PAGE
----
In 1992, Daymond John's one-year-old clothing company, FUBU, had scored what initially felt like a major victory. John had returned from FUBU's first display at a major retail trade show in Las Vegas, where the company had secured $300,000 in preorders. But there was a problem: John didn't have the cash necessary to get those orders to customers.
He tried to apply for a loan, but having never applied for one before, he didn't understand how to fill out the paperwork. After being rejected by 27 banks, John realized he needed to come up with another solution--quickly. He turned to his mom, who came up with the cash by mortgaging the family's house (where FUBU also manufactured its clothes) for $100,000.
That maternal leap of faith paid off for John: FUBU went on to generate more than $350 million in annual revenue by 1998, a success that helped land its founder a role as a judge on ABC's Shark Tank. But at the time, John says now, getting into that situation was an "act of stupidity."
"I didn't have any financial intelligence," John says. "I knew that I had limited knowledge of manufacturing and production, and I knew that I didn't want to trust my money with people I didn't know. This was a way for me to control my own destiny."
Inc. recently asked John about the best piece of financial advice he ever received. During the conversation, excerpted and edited below, he also described how his financial intelligence developed as his business evolved from a homegrown operation to a global brand.
The three people who gave him the best financial advice
"I got the first piece of advice when I was 22 years old, from a guy who owned a little bodega in my neighborhood. He told me, 'If you really want to start a company, you better dig under your couch for a couple of extra dollars; you've got to stop going out to dinner four times month; you've got to trade in your car for a cheaper one, and raise that $40,000 or $30,000 dollars, if you can, by yourself.'
The second piece of advice came from Joe Nakash, who created the brand Jordache. Most of the super wealthy people that I know, every time they find out ways to save money on their taxes, they do it--without cheating, or trying to cheat. He told me, 'Think about it. If you make $100--and it was so hard to make that $100--and then you give away $50 of that in taxes, now you have to go and make another $100, to come back with that same $100 you initially made. Wouldn't it be smarter to make $100 and give away $30 of it, or $35 of it?' People are so busy, they say, 'Let me just get my taxes out of the way and pay those,' instead of trying to retain the most, legally, that you can. But that way you can invest it back into philanthropies and other businesses.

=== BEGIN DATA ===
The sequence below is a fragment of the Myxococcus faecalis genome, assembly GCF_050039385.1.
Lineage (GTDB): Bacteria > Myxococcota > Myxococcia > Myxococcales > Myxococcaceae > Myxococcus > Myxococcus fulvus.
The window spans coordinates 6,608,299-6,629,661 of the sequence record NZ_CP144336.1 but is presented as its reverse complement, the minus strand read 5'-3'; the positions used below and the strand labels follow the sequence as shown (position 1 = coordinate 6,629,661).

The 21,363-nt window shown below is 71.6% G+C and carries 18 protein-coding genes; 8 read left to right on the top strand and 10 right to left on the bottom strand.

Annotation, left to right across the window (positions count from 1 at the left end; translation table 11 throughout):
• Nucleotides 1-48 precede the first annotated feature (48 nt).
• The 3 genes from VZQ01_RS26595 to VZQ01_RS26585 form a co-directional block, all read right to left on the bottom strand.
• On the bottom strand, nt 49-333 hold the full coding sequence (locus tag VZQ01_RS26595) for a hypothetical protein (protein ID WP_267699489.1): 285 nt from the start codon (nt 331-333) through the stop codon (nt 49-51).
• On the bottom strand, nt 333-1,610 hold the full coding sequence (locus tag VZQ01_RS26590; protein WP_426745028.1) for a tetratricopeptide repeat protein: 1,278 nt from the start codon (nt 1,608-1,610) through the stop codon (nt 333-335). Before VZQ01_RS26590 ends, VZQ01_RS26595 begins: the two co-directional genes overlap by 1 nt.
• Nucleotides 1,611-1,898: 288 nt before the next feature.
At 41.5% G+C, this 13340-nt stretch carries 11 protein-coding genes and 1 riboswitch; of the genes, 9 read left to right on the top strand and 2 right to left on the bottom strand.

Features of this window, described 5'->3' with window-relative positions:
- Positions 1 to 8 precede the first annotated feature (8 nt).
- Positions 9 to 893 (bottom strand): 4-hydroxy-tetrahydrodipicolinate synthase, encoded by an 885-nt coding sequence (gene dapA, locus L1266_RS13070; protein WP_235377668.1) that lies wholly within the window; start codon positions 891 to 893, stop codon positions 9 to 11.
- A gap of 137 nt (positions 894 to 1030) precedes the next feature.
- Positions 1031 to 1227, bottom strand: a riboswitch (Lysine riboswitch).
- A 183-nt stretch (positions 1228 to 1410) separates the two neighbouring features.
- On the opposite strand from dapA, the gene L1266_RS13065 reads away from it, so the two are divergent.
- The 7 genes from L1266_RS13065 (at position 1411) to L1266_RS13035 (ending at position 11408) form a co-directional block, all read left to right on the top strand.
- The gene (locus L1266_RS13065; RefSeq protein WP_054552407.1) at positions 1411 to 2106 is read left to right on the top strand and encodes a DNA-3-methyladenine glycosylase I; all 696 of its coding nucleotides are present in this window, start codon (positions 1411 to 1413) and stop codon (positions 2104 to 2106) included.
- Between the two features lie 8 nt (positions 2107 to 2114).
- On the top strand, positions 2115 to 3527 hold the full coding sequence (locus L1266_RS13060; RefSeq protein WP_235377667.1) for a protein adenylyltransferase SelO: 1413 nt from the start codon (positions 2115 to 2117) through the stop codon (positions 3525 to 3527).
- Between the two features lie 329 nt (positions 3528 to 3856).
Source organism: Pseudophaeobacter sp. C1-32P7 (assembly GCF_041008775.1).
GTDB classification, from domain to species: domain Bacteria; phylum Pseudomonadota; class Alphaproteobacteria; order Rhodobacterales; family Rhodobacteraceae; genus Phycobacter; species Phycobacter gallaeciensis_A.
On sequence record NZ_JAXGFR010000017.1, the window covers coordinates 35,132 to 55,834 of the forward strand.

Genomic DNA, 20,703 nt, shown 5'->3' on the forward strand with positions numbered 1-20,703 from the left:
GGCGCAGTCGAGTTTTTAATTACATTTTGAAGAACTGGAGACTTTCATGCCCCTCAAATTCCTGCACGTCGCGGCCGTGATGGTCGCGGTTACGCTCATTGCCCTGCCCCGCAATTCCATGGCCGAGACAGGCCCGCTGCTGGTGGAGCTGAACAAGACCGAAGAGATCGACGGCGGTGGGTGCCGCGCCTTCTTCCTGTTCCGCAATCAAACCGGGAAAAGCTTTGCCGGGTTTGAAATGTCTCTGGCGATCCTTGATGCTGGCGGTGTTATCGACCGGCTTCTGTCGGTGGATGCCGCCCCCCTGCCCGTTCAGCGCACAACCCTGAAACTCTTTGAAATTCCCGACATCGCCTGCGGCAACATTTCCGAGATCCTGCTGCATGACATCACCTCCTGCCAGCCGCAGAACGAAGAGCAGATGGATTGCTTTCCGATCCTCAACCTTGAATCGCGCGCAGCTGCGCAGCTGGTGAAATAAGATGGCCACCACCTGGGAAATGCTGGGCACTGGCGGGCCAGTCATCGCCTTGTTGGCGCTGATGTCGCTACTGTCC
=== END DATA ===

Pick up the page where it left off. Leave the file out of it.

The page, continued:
The third piece of advice came from an older gentleman I met in the garment industry, named Hal, after FUBU had landed a large partnership. He said, 'Kid, look around at all of the people who are coming up around the same time as you. Trust me, don't spend it all--because it will disappear.' That was very profound to a kid who was 28 years old and thinks that the money will be around forever."
One purchase he would make differently
"When FUBU started to turn a little bit, instead of improving the product, or finding a new market to sell it to, we ended up spending and buying more ads. It was costly--those were $10 million, $20 million, $30 million spends. This was around 2003, when business started to slow down in America, but it was picking up in Asia, Africa, and Europe.
In hindsight, knowing that fashion has its ups and downs, what we should have done is taken the $20 million or whatever and built more pipelines in countries [in those continents], instead of thinking that just taking out these ads was going to change everything in the United States."
On the moment he first thought of himself as rich
"I was 30 years old, and I bought myself for my birthday a Rolls-Royce, and moved into my 15,000-square-foot house. But I was still extremely paranoid, because fashion is so fickle, so I just kept thinking, 'What should my next steps be?'"